At the end of the long-winding tirade against modern science, the authors suggest an alternative, ‘The Soul Hypothesis’ that is rooted in ancient scripture. As noted earlier, considering the dubious nature of their primary source, the unverifiable/unfalsifiable nature of the central tenet of the entire hypothesis – the Atman or soul, and in light of their clearly religious agenda, the Vedantic view they propose does not merit any critical, scientific consideration. Their discussion is filled with religious jargon and obscurantist language, with an unwarranted belief in the veracity of ‘ancient wisdom’. These are common characteristics of pseudoscientific literature. To summarize their thesis, it is implied that the soul is the unit of life and transmigration of the soul through different species provides them with different levels of consciousness. This hypothesis fails to address objectively some of the problems the authors set out to address when they reject evolution. They talk about the soul’s transmigration across apparent illusory bodies of living beings, but their hypothesis does not tell us how the morphological diversity came about. No discussion is offered on the creation and properties of the soul. Presumably God, or the supreme absolute they mention in passing is the source of the soul and all creation in their present form, therefore what the authors ultimately propose is the long debunked Creationism, which they deliberately veil with pseudoscientific language throughout their article. The arguments here become even less sophisticated and even middle school text-book physics is misappropriated as the authors try to explain simple optical illusions like bending of a stick in water or mirages in deserts by invoking ‘innate defects’ in living beings. Considering that even middle school students are aware of the phenomenon of refraction, the authors either deny or deliberately avoid the issue to bolster their narrative. Their religious intensions are exemplified when the authors suggest that knowledge endowed by the love of the Godhead is more important than that gained from sense perceptions. Not only do these statements underscore the pseudoscientific approach, but also make this paper anti-science. This type of material, at best, belongs to a theology document, not to serious scientific discourse.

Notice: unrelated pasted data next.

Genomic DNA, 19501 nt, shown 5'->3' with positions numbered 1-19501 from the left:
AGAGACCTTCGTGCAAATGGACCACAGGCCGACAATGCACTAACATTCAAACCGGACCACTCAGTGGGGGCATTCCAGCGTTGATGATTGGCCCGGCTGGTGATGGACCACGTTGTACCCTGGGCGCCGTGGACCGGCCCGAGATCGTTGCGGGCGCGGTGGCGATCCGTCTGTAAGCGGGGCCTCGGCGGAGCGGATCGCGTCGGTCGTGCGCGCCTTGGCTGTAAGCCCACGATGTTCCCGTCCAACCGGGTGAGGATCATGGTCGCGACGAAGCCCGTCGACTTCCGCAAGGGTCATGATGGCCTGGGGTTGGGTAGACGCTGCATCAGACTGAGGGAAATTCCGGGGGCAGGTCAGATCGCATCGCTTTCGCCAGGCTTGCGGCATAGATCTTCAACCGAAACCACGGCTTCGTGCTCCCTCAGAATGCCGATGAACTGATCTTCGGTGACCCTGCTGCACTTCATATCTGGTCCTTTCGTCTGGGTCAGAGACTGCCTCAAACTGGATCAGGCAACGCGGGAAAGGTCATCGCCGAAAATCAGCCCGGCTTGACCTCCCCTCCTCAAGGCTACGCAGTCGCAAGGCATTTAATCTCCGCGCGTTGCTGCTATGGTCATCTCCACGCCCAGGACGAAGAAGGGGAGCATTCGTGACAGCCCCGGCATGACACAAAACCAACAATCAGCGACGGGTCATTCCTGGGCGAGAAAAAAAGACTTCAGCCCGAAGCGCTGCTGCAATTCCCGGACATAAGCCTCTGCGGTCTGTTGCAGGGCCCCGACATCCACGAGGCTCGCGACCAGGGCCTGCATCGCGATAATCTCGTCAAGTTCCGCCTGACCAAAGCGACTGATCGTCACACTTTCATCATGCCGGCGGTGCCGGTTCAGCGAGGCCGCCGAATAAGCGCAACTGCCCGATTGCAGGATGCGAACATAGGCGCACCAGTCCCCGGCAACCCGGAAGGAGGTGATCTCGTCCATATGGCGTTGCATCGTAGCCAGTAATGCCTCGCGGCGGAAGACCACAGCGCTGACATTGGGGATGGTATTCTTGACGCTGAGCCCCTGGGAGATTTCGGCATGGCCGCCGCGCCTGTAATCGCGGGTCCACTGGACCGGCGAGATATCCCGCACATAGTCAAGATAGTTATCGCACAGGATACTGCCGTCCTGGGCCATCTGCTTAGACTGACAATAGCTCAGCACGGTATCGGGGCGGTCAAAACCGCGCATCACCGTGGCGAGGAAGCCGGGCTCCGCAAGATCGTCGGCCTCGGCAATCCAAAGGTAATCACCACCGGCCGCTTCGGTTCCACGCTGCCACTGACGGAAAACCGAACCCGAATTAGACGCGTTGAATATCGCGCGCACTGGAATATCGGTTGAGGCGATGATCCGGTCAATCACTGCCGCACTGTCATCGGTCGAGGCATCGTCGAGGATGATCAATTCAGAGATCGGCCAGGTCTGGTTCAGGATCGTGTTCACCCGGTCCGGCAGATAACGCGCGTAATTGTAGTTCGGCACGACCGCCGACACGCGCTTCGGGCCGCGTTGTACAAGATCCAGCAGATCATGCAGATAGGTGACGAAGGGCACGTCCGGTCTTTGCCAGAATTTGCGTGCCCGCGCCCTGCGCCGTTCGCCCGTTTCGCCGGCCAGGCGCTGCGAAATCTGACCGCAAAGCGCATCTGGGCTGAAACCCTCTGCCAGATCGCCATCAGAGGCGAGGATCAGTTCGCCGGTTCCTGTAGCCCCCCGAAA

7. Conclusions: The End is not Near

“Science knows it doesn’t know everything; otherwise, it’d stop. But just because science doesn’t know everything doesn’t mean you can fill in the gaps with whatever fairy tale most appeals to you.”
- Dara O’ Brian
The scientific endeavor is a dynamic one; the gaps in knowledge are what drive science forward. Physics deals with the fundamentals of matter and energy and in principle can explain the whole of chemistry [41]. Though chemical systems are governed by physical laws, studying them just in terms of the laws of physics is extremely complicated, thus Chemistry developed its own concepts and models in an attempt to simplify the problem [41]. Biological systems are conglomerates of chemical systems and therefore are even more complex, so we need to study Biology as a separate discipline. Instead of worrying about energy states of electrons or nuclear particles in DNA, Chemistry studies its molecular structure and properties, and Biology studies the overall processes that the molecule participates in. Even if the emergent properties of DNA, or any complex biomolecule appear to be very different from its atomic constituents (this seems less mysterious if you consider hydrogen and oxygen gases combining to form water), the only way we would achieve fundamental understanding about the molecule is by understanding what it is made up of. It is still a task at hand for science to provide a more integrative model for living systems in terms of physical forces, but any success in this aspect has to involve the physical sciences. Proxies (like the soul/supernatural entity) suggested by pseudoscientific hypotheses are superfluous, violating Occam’s principle of parsimony and only act to hinder scientific progress.
Pseudoscience, as illustrated by this paper, tries to knock down the very nature of the scientific method that humanity has worked hard to establish. With the rise of information technology, the scientific community must keep its turf free from contamination by pseudoscience/anti-science artifacts to maintain its credibility. Pseudoscientific articles like this, not only misinform the non-specialist reader, but also aim to gain undeserving validity by becoming part of scientific literature. Through self-citation [5, 6] and pseudoscientists citing each other’s work [5, 15], their credibility would keep on growing till it permanently tarnishes the vast corpus of scientific literature that has been sustained by careful peer review.
Instead of scientists having to spot and thwart pseudoscience at every step, their efforts are better spent in truly advancing science by using the scientific method that has sent man to the moon, eradicated epidemics like plague and smallpox and has ironically enabled worldwide dissemination of pseudoscience. The proverbial bad apple may not spoil the bunch, but it may make the bunch less appealing.
“The Visigoths are at the gates. Will we let them in?”
- John Brockman


I thank the Departments of Chemistry and Biochemistry & Molecular Biology, The University of Chicago for supporting my research and Urmimala Basu for helpful discussion and valuable comments.